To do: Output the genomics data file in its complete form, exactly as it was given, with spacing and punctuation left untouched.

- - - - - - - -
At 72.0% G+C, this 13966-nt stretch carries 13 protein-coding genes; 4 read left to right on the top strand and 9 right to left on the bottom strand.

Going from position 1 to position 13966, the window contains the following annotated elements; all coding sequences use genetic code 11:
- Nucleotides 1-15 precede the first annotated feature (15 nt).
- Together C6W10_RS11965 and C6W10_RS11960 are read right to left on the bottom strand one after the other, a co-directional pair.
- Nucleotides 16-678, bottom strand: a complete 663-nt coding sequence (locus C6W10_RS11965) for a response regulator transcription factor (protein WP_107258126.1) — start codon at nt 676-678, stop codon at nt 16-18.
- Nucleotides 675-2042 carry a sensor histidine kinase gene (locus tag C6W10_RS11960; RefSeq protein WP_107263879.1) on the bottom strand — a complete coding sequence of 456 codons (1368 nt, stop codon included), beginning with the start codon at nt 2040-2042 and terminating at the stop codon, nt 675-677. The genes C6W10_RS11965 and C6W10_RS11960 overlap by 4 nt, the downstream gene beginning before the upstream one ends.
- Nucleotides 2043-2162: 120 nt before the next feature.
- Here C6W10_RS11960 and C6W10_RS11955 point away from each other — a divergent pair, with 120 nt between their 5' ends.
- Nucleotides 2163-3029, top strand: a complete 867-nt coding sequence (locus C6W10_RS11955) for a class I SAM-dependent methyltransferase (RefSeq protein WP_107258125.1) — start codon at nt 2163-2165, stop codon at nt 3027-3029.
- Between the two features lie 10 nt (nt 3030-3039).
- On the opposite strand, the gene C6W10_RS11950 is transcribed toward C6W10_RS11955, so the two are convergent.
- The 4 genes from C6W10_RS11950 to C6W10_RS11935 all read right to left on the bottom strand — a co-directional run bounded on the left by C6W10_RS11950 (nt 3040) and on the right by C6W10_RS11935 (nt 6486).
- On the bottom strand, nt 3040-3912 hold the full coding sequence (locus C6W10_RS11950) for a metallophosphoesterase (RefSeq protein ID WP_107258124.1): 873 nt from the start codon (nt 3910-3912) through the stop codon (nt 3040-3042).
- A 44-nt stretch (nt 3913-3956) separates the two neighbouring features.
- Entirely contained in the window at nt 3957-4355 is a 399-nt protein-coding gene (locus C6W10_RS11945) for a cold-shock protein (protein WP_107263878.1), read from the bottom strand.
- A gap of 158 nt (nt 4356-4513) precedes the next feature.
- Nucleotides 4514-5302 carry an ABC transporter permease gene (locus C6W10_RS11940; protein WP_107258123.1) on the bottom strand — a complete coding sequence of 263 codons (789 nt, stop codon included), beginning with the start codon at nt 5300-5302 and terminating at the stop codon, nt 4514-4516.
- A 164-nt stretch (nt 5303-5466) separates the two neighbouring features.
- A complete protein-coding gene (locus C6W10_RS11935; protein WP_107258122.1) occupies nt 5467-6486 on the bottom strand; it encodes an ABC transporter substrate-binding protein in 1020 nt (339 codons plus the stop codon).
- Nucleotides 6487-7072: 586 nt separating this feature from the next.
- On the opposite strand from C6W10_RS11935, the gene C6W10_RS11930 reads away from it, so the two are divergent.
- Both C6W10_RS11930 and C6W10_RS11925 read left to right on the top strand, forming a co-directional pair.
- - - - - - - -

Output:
At 72.0% G+C, this 13966-nt stretch carries 13 protein-coding genes; 4 read left to right on the top strand and 9 right to left on the bottom strand.

Going from position 1 to position 13966, the window contains the following annotated elements; all coding sequences use genetic code 11:
- Nucleotides 1-15 precede the first annotated feature (15 nt).
- Together C6W10_RS11965 and C6W10_RS11960 are read right to left on the bottom strand one after the other, a co-directional pair.
- Nucleotides 16-678, bottom strand: a complete 663-nt coding sequence (locus C6W10_RS11965) for a response regulator transcription factor (protein WP_107258126.1) — start codon at nt 676-678, stop codon at nt 16-18.
- Nucleotides 675-2042 carry a sensor histidine kinase gene (locus tag C6W10_RS11960; RefSeq protein WP_107263879.1) on the bottom strand — a complete coding sequence of 456 codons (1368 nt, stop codon included), beginning with the start codon at nt 2040-2042 and terminating at the stop codon, nt 675-677. The genes C6W10_RS11965 and C6W10_RS11960 overlap by 4 nt, the downstream gene beginning before the upstream one ends.
- Nucleotides 2043-2162: 120 nt before the next feature.
- Here C6W10_RS11960 and C6W10_RS11955 point away from each other — a divergent pair, with 120 nt between their 5' ends.
- Nucleotides 2163-3029, top strand: a complete 867-nt coding sequence (locus C6W10_RS11955) for a class I SAM-dependent methyltransferase (RefSeq protein WP_107258125.1) — start codon at nt 2163-2165, stop codon at nt 3027-3029.
- Between the two features lie 10 nt (nt 3030-3039).
- On the opposite strand, the gene C6W10_RS11950 is transcribed toward C6W10_RS11955, so the two are convergent.
- The 4 genes from C6W10_RS11950 to C6W10_RS11935 all read right to left on the bottom strand — a co-directional run bounded on the left by C6W10_RS11950 (nt 3040) and on the right by C6W10_RS11935 (nt 6486).
- On the bottom strand, nt 3040-3912 hold the full coding sequence (locus C6W10_RS11950) for a metallophosphoesterase (RefSeq protein ID WP_107258124.1): 873 nt from the start codon (nt 3910-3912) through the stop codon (nt 3040-3042).
- A 44-nt stretch (nt 3913-3956) separates the two neighbouring features.
- Entirely contained in the window at nt 3957-4355 is a 399-nt protein-coding gene (locus C6W10_RS11945) for a cold-shock protein (protein WP_107263878.1), read from the bottom strand.
- A gap of 158 nt (nt 4356-4513) precedes the next feature.
- Nucleotides 4514-5302 carry an ABC transporter permease gene (locus C6W10_RS11940; protein WP_107258123.1) on the bottom strand — a complete coding sequence of 263 codons (789 nt, stop codon included), beginning with the start codon at nt 5300-5302 and terminating at the stop codon, nt 4514-4516.
- A 164-nt stretch (nt 5303-5466) separates the two neighbouring features.
- A complete protein-coding gene (locus C6W10_RS11935; protein WP_107258122.1) occupies nt 5467-6486 on the bottom strand; it encodes an ABC transporter substrate-binding protein in 1020 nt (339 codons plus the stop codon).
- Nucleotides 6487-7072: 586 nt separating this feature from the next.
- On the opposite strand from C6W10_RS11935, the gene C6W10_RS11930 reads away from it, so the two are divergent.
- Both C6W10_RS11930 and C6W10_RS11925 read left to right on the top strand, forming a co-directional pair.